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MOSEMAN CONSTRUCTION CO. v. SHAPPERT ENGINEERING CO.

January 2, 1992

MOSEMAN CONSTRUCTION CO., PLAINTIFF,
v.
SHAPPERT ENGINEERING CO., DEFENDANT.



The opinion of the court was delivered by: Richard Mills, District Judge:

OPINION

First, can only the public body on which a public mechanic's lien has been served complain about the sufficiency of the lien?

No.

Second, does a lien for "materials and labor furnished" comply with a requirement that liens state with particularity the items and amounts that are due?

Yes.

This cause is before the Court on Defendant-contractor's motion to dismiss Plaintiff-subcontractor's complaint for an accounting for its failure to follow the statutory requirements set forth in Ill.Rev.Stat. ch. 82, ¶ 23 (1989).

Denied.

I. Facts

In March, 1986, Defendant and the Illinois Department of Transportation entered into a contract under which Defendant was to construct two bridges across the Illinois River. Defendant then entered into a contract with Plaintiff whereby Plaintiff was to redesign and construct the superstructure of the two bridges. Various delays occurred during the construction of the bridge and several lawsuits have been filed as a result. Among these is the present case in which Plaintiff filed a public mechanic's lien with the State of Illinois and a complaint for an accounting under Ill.Rev. Stat. ch. 82, 11 23 (1989) whereby Plaintiff seeks payment for labor performed and materials furnished.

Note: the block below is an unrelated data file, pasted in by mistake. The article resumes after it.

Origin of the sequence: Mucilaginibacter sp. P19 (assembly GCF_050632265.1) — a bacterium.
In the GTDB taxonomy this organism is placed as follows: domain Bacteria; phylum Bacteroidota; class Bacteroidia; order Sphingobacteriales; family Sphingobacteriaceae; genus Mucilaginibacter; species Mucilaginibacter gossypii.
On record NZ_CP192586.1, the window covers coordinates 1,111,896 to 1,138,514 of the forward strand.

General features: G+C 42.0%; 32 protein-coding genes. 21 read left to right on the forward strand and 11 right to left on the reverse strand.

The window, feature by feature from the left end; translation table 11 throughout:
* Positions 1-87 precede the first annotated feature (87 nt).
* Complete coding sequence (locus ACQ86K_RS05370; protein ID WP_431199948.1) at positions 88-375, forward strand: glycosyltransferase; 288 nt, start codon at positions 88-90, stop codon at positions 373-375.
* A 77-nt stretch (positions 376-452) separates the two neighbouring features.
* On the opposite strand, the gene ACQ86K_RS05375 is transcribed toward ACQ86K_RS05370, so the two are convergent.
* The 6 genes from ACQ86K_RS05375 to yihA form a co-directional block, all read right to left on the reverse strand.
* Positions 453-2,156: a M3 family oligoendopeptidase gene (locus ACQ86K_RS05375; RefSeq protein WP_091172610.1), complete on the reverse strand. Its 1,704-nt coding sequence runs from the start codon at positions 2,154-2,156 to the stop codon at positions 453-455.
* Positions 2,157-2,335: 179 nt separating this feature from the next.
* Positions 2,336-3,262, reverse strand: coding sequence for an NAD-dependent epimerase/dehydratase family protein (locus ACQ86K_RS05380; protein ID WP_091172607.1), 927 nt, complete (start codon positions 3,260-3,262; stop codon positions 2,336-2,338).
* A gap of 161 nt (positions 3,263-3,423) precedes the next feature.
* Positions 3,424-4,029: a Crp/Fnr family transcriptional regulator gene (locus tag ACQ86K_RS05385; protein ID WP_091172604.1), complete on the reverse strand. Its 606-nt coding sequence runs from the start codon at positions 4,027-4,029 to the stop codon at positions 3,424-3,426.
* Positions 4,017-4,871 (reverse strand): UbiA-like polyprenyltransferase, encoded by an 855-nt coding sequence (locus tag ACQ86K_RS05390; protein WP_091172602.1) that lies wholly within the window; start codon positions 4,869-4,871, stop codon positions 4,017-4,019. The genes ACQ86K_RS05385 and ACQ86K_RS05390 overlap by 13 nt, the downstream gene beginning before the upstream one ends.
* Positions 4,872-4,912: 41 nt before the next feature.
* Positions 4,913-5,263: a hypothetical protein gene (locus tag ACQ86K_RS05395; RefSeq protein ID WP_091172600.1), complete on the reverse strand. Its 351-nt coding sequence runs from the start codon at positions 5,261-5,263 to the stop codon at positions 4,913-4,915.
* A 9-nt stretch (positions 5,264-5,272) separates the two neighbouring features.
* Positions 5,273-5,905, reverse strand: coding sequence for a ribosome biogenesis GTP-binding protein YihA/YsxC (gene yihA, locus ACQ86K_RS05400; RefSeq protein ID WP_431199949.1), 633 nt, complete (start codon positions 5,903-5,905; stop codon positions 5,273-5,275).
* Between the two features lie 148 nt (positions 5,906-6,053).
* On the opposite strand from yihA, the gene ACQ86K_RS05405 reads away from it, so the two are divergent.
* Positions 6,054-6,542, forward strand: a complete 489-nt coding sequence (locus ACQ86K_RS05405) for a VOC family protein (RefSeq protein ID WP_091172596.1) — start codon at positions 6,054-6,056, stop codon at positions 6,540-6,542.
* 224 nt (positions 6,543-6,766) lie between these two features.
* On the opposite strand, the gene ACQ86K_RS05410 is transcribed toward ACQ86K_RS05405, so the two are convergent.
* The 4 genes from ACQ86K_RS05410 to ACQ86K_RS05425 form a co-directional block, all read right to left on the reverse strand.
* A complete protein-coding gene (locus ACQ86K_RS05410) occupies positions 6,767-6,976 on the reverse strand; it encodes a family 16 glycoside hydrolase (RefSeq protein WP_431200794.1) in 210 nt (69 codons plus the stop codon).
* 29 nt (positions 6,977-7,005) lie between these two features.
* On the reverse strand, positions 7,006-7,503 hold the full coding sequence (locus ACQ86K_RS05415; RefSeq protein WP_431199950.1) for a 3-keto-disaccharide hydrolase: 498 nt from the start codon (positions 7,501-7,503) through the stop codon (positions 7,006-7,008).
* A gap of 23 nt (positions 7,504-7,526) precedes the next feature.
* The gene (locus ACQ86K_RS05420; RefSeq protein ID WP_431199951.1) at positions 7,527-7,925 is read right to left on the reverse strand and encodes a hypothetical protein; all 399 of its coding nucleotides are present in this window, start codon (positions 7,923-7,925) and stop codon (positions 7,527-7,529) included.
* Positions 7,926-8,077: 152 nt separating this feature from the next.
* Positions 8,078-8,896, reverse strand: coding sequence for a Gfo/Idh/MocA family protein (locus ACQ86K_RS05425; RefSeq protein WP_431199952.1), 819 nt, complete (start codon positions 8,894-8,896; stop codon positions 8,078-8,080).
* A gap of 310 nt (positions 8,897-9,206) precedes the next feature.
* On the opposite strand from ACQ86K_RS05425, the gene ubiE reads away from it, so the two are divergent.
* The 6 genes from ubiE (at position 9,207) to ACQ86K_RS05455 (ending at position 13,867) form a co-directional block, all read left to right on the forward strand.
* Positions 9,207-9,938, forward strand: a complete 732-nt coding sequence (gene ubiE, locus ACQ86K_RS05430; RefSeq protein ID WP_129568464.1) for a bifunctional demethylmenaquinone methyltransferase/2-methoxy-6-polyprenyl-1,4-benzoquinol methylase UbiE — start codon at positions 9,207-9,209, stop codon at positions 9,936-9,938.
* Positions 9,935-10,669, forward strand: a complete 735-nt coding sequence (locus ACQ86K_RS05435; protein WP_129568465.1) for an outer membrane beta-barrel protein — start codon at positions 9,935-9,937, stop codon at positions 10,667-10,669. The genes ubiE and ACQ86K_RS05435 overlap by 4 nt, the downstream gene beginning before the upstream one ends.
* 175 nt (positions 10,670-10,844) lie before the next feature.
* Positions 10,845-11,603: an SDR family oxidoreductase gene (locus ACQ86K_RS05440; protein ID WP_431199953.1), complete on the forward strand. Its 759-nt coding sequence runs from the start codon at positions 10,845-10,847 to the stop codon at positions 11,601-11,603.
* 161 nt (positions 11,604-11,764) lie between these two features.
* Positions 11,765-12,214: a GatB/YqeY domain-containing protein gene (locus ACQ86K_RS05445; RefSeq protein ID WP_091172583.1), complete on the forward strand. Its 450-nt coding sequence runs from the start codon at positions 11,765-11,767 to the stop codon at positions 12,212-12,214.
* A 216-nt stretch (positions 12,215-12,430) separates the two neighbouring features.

Defendant argues that Plaintiff has failed to comply with the Public Mechanic's Lien Act because: 1) Plaintiffs "claim for a lien does not contain any statement "showing with particularity the several items and the amount claimed to be due on each;'" 2) Plaintiff's lien is limited to labor performed and materials furnished while its complaint includes a request for damages due to delay and disruption; and 3) Plaintiff's complaint for an accounting is in fact a complaint for damages since it is seeking damages for delay and disruption rather than recovery for labor and materials.

This Court earlier found that Plaintiff's complaint for an accounting was not a complaint for damages in disguise. After performing its own research, this Court raised the question of whether Plaintiff had standing to challenge the sufficiency of the lien notice. The parties were ordered to submit briefs addressing the two visceral issues: 1) whether the contractor may complain about the sufficiency of the public lien; 2) if so, whether the subcontractor complied with the particularity requirement as defined by the Illinois courts—or by other courts in analogous cases.

II. Motion to Dismiss

In ruling on a motion to dismiss, the Court "must accept the well pleaded allegations of the complaint as true. In addition, the Court must view these allegations in the light most favorable to the plaintiff." Gomez v. Illinois State Bd. of Educ., 811 F.2d 1030, 1039 (7th Cir. 1987). Although a complaint is not required to contain a detailed outline of the claim's basis, it nevertheless "must contain either direct or inferential allegations respecting all the material elements necessary to sustain a recovery under some viable legal theory." Car Carriers, Inc. v. Ford Motor Co., 745 F.2d 1101, 1106 (7th Cir. 1984), cert. denied, 470 U.S. 1054, 105 S.Ct. 1758, 84 L.Ed.2d 821 (1985). Dismissal is not granted "unless it appears ...


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